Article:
Malessezia is also believed to be the cause of seborrheic dermatitis, a more serious version of dandruff, and has also been found to be linked to increased levels of hair fall (5). Dandruff and seborrrheic dermatitis are a continuous spectrum of the same disease. Dandruff is the mild version and seborrheic dermatitis is the severe form consisting of severe inflammation secondary to Malessezia.

What are the Symptoms of Dandruff?

For those who’re suffering from itchy scalp, it may be difficult to distinguish between general irritation and a clinical diagnosis of dandruff. Here’s a list of symptoms that, when combined, may indicate that you suffer from more than just scalp itch.

It can cause itchiness on the scalp

Additionally, you may feel a tightness or dryness of the scalp, leading to further irritation and itching.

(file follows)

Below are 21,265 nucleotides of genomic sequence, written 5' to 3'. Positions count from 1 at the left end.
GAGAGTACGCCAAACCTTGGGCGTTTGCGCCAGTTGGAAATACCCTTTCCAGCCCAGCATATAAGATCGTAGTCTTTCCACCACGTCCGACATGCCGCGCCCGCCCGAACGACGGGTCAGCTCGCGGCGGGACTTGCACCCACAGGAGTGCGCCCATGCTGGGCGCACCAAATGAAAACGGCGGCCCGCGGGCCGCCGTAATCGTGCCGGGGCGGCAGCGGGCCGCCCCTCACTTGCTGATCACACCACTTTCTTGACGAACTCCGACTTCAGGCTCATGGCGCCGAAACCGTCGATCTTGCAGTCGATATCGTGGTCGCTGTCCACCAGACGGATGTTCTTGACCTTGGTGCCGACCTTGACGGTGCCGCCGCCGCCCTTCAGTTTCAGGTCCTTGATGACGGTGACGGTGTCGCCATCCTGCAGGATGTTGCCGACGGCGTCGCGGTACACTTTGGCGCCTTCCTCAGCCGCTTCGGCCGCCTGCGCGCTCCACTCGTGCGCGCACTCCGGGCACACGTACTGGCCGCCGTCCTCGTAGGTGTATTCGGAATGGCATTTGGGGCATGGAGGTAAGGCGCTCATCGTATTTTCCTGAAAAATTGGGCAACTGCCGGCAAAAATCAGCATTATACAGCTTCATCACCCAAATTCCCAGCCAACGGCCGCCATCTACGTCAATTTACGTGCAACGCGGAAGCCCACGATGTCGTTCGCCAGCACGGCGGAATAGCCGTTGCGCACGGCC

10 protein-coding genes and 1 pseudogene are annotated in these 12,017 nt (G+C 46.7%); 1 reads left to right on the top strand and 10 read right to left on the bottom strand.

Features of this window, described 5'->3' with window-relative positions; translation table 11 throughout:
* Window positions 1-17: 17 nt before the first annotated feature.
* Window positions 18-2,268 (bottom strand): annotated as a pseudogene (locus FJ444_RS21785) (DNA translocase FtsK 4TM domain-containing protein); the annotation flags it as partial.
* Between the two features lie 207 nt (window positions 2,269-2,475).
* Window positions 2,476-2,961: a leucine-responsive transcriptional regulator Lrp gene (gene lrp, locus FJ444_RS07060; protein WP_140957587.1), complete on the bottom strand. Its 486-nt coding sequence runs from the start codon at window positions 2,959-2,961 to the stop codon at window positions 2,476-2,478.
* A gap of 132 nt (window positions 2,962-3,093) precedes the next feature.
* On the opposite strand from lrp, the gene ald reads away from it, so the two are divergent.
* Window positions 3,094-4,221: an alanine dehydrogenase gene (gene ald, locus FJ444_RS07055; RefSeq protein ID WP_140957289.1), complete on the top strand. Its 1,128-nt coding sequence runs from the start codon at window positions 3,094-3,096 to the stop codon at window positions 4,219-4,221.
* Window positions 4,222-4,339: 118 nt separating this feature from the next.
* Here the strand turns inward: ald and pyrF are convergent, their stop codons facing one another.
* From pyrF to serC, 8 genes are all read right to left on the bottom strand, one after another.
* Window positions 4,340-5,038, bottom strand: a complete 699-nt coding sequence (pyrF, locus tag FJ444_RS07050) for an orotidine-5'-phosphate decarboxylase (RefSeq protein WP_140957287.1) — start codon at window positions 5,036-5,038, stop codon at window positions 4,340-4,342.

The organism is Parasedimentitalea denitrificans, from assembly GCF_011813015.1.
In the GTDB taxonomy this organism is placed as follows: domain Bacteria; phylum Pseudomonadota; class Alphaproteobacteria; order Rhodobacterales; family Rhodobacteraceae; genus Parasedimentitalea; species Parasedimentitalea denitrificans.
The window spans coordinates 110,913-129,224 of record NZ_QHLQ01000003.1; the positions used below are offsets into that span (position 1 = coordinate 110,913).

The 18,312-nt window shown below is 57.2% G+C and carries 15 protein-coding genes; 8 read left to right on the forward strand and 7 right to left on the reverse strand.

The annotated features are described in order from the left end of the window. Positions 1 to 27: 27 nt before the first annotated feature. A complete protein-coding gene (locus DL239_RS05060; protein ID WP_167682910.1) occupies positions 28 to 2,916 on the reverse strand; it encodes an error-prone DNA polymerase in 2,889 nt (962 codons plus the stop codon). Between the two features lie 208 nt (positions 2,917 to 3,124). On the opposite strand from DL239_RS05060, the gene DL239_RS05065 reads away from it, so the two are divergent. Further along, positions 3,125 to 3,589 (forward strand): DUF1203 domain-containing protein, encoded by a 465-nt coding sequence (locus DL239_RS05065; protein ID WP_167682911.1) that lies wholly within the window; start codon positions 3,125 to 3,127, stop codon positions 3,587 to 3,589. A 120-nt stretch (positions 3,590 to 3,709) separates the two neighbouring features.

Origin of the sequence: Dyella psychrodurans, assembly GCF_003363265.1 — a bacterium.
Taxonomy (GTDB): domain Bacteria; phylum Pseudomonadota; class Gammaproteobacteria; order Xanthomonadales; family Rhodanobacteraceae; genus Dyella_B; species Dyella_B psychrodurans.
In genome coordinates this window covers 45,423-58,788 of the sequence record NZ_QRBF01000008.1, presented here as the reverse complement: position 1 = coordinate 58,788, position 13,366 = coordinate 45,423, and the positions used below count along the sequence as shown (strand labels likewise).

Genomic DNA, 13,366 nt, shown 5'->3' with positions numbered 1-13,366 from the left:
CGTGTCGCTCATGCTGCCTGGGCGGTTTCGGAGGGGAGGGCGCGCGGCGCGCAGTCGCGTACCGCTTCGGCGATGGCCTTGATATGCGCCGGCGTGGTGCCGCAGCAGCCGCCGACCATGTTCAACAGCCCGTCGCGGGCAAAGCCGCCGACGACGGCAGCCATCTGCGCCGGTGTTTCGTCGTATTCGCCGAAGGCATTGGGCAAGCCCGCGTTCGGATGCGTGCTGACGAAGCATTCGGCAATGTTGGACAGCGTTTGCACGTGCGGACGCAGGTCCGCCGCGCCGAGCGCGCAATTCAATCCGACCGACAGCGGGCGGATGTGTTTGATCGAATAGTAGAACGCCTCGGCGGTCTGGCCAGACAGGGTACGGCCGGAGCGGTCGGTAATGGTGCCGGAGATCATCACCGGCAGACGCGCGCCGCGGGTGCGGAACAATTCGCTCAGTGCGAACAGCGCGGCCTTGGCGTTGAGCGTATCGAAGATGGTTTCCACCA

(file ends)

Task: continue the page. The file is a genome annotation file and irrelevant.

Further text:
Conditions Similar to Dandruff

Aside from seborrheic dermatitis, which is a more severe form of dandruff, other scalp conditions are similar to dandruff. These conditions, however, are not caused by the same mechanisms and, therefore, require different treatments.

One such condition is scalp psoriasis. This is a chronic and immune-related condition that is marked by silver-colored scaling on the scalp and surrounding areas (6).

Unlike dandruff, which is linked to an overgrowth of fungus, psoriasis is caused by a faulty mechanism that enables skin cells to be produced at an accelerated rate.

This leads to rough, thick scales that are dry, itchy, and sometimes painful.

Seborrheic dermatitis is another condition often mistaken for dandruff but it is essentially a severe form of dandruff.

Seborrheic dermatitis can also be found almost anywhere on the body where there is sebaceous glands (face, scalp, upper trunk, external auditory meatus, and anogenital area).

Seborrheic dermatitis is marked by “well-delimited erythematous plaques with greasy-looking, yellowish scales of varying extents. (7)” These can be found anywhere that sebaceous glands are present.

Interestingly, dandruff and seborrheic dermatitis aren’t completely separate conditions. Instead, they exist on opposite ends of the spectrum, with dandruff being a mild presentation and seborrheic dermatitis being a severe one.

Is Dandruff Linked to Hair Loss?